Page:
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I know it's always hard to define an exact first, so I'll just ask about early network file systems. To be more specific, I'm wondering about file systems that transparently present directories and files as if they were local. I don't consider FTP or similar mechanisms to be candidates.

For some time it has been my suspicion that the ITS "MLDEV" facility was very early ("the first"), but I never had any facts to back it up. I do have a file timestamped November 1972 that gives us an upper bound for the introduction of the facility. On the MIT-AI PDP-10, it provided an ML device (hence the name) which worked much like the local DSK device except the data was accessed through MIT's ARPANET IMP. MIT-ML of course had an AI device.

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    How do you define "transparently ... as if they were local"? – Jeff Zeitlin Feb 11 at 18:31
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    What do the acronyms "ML" and "AI" stand for? – snips-n-snails Feb 11 at 18:47
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    I'm hoping this doesn't evolve into a discussion about the exact definitions (which will never settle) of what constitutes network or transparency. I'd rather people decide for themselves and describe the technology. – Lars Brinkhoff Feb 11 at 19:14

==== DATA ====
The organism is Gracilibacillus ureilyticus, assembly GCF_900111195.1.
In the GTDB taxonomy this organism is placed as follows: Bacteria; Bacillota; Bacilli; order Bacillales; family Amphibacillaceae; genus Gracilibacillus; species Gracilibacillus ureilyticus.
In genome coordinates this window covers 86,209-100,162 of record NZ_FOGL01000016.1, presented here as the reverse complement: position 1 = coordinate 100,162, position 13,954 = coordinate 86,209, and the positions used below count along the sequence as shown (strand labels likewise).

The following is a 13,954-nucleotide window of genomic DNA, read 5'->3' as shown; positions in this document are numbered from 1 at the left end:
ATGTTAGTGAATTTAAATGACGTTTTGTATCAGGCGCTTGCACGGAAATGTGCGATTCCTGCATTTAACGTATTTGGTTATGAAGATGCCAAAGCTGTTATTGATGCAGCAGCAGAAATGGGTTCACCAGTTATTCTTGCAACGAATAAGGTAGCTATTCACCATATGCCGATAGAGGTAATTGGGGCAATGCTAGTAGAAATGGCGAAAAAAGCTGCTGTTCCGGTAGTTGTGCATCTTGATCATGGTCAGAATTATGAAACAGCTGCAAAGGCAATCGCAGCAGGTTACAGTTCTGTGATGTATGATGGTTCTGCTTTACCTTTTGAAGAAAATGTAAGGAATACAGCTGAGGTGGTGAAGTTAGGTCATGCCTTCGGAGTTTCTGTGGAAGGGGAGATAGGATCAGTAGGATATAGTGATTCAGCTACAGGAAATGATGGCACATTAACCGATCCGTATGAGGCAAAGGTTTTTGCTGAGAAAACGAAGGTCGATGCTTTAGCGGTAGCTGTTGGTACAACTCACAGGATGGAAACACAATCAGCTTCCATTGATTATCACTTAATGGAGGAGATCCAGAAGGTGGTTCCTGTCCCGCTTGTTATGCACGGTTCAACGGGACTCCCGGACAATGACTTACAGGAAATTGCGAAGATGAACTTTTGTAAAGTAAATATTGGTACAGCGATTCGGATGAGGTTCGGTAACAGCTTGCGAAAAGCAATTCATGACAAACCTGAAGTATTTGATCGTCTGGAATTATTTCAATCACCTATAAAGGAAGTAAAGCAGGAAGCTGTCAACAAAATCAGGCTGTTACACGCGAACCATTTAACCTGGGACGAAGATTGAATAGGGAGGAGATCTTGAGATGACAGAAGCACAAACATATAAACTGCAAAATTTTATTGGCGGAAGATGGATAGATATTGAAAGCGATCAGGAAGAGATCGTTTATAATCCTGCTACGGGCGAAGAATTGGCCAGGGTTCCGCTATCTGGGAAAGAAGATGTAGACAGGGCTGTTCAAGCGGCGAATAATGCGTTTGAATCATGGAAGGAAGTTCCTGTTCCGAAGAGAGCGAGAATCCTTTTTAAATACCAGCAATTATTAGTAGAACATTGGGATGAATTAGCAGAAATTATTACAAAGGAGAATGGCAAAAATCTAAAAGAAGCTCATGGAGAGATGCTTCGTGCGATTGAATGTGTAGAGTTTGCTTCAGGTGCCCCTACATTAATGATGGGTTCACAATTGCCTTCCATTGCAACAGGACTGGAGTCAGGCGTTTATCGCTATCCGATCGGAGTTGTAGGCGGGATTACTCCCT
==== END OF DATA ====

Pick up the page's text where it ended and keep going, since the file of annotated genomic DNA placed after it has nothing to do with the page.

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    @snips-n-snails, AI means artificial intelligence, specifically MIT's AI lab, and ML means mathlab. – Lars Brinkhoff Feb 11 at 19:16
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    Investigate The Cambridge Ring, the Cambridge File Server and WFS at Xerox PARC. – Alan B Feb 12 at 14:04
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Present evidence is that ITS had a very early networked file system no later than 1972.


ITS has had a facility called the "ML Device", or MLDEV, for a long time. The name probably comes from a time when the users of the older more established computer called AI wanted access to files on the computer called ML. The "device" part is because ITS files are named by four parts: device, directory, and two file names. To access ML files from AI, the device name is ML. Conversely, from ML the AI device is used.

To date this facility, we can check timestamps from backup tapes. The earliest file called MLDEV is from July 1975. However, if we examine the source code for an earlier ITS version we see that it has built in ML and AI devices that when accessed starts a program called SYS; ATSIGN OTHER. Disassembling this file we can see that it indeed is accepting file operations and sends information across ARPANET. The earliest file with that name has a timestamp from November 1972.

We know from RFC documents 342, 344, and 366 that AI and ML were first put on the ARPANET in May-June 1972. So MLDEV could not have been in use before 1972.

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